The PFR’s decision to turn to blockchain comes against the backdrop of a radical pension reform the Russian government introduced in mid-2018. Officials initially offered to raise the minimum retirement age for women up to 63 years (from its current 55 years) by 2034 and for men up to 65 years (from its current 60 years) by 2028.

In the broader context of pressure from U.S. and European economic sanctions against Russia, the pension reforms sparked massive backlash in the country. After the largest cities in Russia held protests against the proposed reforms in July, Russian president Vladimir Putin announced in a speech today that the government plans to amend the reform.

This post is credited to cointelegraph

A county in China’s northern Sichuan province has signed a strategic cooperation contract to establish a new blockchain company in an effort to develop the forestry industry, local news outlet China Net reported August 24.

The Beichuan Qiang Autonomous County of Sichuan Province and Beijing Sinfotek Group have jointly established a new company, Hangzhou Yi Shu Blockchain Technology Co., Ltd for “forestry economic development and industrial poverty alleviation.” The parties signed the cooperation contract in Hangzhou, Zhejiang Province, on August 19, China Net reports.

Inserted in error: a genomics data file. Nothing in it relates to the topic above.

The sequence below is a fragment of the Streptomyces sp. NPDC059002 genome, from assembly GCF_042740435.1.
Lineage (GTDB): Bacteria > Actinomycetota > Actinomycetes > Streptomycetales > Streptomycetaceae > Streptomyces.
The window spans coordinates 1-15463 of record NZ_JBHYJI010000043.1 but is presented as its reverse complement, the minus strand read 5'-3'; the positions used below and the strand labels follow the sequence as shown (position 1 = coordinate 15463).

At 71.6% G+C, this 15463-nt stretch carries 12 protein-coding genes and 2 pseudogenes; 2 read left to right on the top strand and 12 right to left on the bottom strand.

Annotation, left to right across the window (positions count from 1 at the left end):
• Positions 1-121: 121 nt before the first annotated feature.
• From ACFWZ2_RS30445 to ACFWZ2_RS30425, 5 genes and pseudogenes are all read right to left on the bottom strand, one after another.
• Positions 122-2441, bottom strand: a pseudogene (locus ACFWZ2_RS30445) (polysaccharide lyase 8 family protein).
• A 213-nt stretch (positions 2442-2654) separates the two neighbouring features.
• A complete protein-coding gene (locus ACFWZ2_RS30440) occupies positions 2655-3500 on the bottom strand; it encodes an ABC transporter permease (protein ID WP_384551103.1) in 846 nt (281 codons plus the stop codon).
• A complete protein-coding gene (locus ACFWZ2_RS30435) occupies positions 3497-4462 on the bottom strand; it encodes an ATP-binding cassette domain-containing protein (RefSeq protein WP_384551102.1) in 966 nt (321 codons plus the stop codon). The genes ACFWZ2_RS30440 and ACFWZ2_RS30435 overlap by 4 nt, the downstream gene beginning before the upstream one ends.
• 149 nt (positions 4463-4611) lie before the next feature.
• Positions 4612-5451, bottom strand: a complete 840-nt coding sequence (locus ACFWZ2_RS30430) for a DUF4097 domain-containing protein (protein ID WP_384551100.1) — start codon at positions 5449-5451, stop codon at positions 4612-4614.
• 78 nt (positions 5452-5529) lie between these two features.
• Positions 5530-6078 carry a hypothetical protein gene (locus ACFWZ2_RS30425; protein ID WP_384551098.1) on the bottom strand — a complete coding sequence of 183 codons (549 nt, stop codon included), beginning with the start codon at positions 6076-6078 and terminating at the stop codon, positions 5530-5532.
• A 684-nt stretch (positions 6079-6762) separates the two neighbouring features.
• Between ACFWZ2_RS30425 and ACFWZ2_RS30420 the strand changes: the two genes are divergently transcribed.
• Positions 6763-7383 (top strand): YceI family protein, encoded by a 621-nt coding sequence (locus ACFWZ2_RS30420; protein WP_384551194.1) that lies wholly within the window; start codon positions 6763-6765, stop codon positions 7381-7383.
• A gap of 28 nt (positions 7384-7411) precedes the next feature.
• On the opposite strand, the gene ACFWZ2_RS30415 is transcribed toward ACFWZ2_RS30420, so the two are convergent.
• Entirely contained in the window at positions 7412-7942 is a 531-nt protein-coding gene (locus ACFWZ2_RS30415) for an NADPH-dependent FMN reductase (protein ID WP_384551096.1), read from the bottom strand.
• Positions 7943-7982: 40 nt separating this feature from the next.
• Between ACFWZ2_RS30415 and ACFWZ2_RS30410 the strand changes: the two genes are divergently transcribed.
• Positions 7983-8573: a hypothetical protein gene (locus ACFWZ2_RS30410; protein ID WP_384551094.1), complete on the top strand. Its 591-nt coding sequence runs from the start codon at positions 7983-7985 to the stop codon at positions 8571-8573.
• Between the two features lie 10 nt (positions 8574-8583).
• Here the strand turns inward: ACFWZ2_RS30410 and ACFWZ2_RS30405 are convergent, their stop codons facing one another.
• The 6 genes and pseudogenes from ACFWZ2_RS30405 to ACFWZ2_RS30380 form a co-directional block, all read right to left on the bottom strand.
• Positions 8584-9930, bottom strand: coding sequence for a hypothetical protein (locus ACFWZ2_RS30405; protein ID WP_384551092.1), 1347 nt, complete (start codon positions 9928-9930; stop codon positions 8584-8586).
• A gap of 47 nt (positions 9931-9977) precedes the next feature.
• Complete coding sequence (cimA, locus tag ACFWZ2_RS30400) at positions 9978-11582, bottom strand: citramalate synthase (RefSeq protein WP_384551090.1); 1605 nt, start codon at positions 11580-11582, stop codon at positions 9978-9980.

The newly established company is reportedly one of the 19 blockchain companies to have passed the first batch of 700 project declarations in the Hangzhou Blockchain Industrial Park. The company aims to apply blockchain technology to farming and agriculture industries. The report states:

“[The company’s strategy] will be closely integrated with the national development strategy, and [will] fully promote the application of blockchain technology to realize the parallel development of enterprise value and forestry industry.”

Earlier this month the Communist Party of China (CPC) had released a book on blockchain technology and its possible applications, as Cointelegraph reported August 13.

Last week, one of the world’s largest insurance company groups, China’s Ping An Insurance, released a “White Paper on Smart Cities,” advocating for blockchain technology development and “promoting the development of ‘smart city.’”

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Bithumb, one of the largest South Korean cryptocurrency exchanges, will open up account registrations after a month-long freeze, local media outlet Yonhap News reports Wednesday, August 29.

According to a spokesperson from banking partner Nonghyup Bank, Bithumb will meet specific requirements as dictated by South Korean law in return for regaining banking support.